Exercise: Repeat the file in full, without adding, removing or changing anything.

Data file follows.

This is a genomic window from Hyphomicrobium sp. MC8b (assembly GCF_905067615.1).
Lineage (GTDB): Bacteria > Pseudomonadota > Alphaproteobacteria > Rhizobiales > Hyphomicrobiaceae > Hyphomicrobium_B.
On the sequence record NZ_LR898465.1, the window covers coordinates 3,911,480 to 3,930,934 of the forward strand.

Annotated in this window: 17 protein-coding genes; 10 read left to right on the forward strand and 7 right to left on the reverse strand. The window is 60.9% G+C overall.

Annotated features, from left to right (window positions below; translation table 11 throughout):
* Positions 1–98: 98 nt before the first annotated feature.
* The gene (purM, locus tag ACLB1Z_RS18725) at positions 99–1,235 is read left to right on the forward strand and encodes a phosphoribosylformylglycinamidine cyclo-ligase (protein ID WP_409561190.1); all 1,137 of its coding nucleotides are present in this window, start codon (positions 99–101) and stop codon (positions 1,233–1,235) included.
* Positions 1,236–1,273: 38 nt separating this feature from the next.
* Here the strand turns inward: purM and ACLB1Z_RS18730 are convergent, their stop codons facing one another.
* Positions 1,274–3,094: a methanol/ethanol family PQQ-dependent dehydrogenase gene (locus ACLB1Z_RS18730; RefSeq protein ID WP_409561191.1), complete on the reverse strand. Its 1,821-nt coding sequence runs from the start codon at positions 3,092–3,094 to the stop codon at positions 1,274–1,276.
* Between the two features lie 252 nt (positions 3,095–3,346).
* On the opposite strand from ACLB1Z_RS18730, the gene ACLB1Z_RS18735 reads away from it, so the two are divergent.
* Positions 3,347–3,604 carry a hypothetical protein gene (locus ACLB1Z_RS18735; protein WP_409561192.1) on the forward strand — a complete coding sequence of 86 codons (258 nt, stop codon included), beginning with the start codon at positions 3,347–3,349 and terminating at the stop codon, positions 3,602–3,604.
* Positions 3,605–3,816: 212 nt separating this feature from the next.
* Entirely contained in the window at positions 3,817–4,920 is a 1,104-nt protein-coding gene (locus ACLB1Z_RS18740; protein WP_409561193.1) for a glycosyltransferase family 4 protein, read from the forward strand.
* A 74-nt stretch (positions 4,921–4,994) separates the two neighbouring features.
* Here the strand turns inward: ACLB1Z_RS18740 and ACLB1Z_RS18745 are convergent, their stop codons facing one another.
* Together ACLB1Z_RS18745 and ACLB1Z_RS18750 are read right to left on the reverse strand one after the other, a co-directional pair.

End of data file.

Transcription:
This is a genomic window from Hyphomicrobium sp. MC8b (assembly GCF_905067615.1).
Lineage (GTDB): Bacteria > Pseudomonadota > Alphaproteobacteria > Rhizobiales > Hyphomicrobiaceae > Hyphomicrobium_B.
On the sequence record NZ_LR898465.1, the window covers coordinates 3,911,480 to 3,930,934 of the forward strand.

Annotated in this window: 17 protein-coding genes; 10 read left to right on the forward strand and 7 right to left on the reverse strand. The window is 60.9% G+C overall.

Annotated features, from left to right (window positions below; translation table 11 throughout):
* Positions 1–98: 98 nt before the first annotated feature.
* The gene (purM, locus tag ACLB1Z_RS18725) at positions 99–1,235 is read left to right on the forward strand and encodes a phosphoribosylformylglycinamidine cyclo-ligase (protein ID WP_409561190.1); all 1,137 of its coding nucleotides are present in this window, start codon (positions 99–101) and stop codon (positions 1,233–1,235) included.
* Positions 1,236–1,273: 38 nt separating this feature from the next.
* Here the strand turns inward: purM and ACLB1Z_RS18730 are convergent, their stop codons facing one another.
* Positions 1,274–3,094: a methanol/ethanol family PQQ-dependent dehydrogenase gene (locus ACLB1Z_RS18730; RefSeq protein ID WP_409561191.1), complete on the reverse strand. Its 1,821-nt coding sequence runs from the start codon at positions 3,092–3,094 to the stop codon at positions 1,274–1,276.
* Between the two features lie 252 nt (positions 3,095–3,346).
* On the opposite strand from ACLB1Z_RS18730, the gene ACLB1Z_RS18735 reads away from it, so the two are divergent.
* Positions 3,347–3,604 carry a hypothetical protein gene (locus ACLB1Z_RS18735; protein WP_409561192.1) on the forward strand — a complete coding sequence of 86 codons (258 nt, stop codon included), beginning with the start codon at positions 3,347–3,349 and terminating at the stop codon, positions 3,602–3,604.
* Positions 3,605–3,816: 212 nt separating this feature from the next.
* Entirely contained in the window at positions 3,817–4,920 is a 1,104-nt protein-coding gene (locus ACLB1Z_RS18740; protein WP_409561193.1) for a glycosyltransferase family 4 protein, read from the forward strand.
* A 74-nt stretch (positions 4,921–4,994) separates the two neighbouring features.
* Here the strand turns inward: ACLB1Z_RS18740 and ACLB1Z_RS18745 are convergent, their stop codons facing one another.
* Together ACLB1Z_RS18745 and ACLB1Z_RS18750 are read right to left on the reverse strand one after the other, a co-directional pair.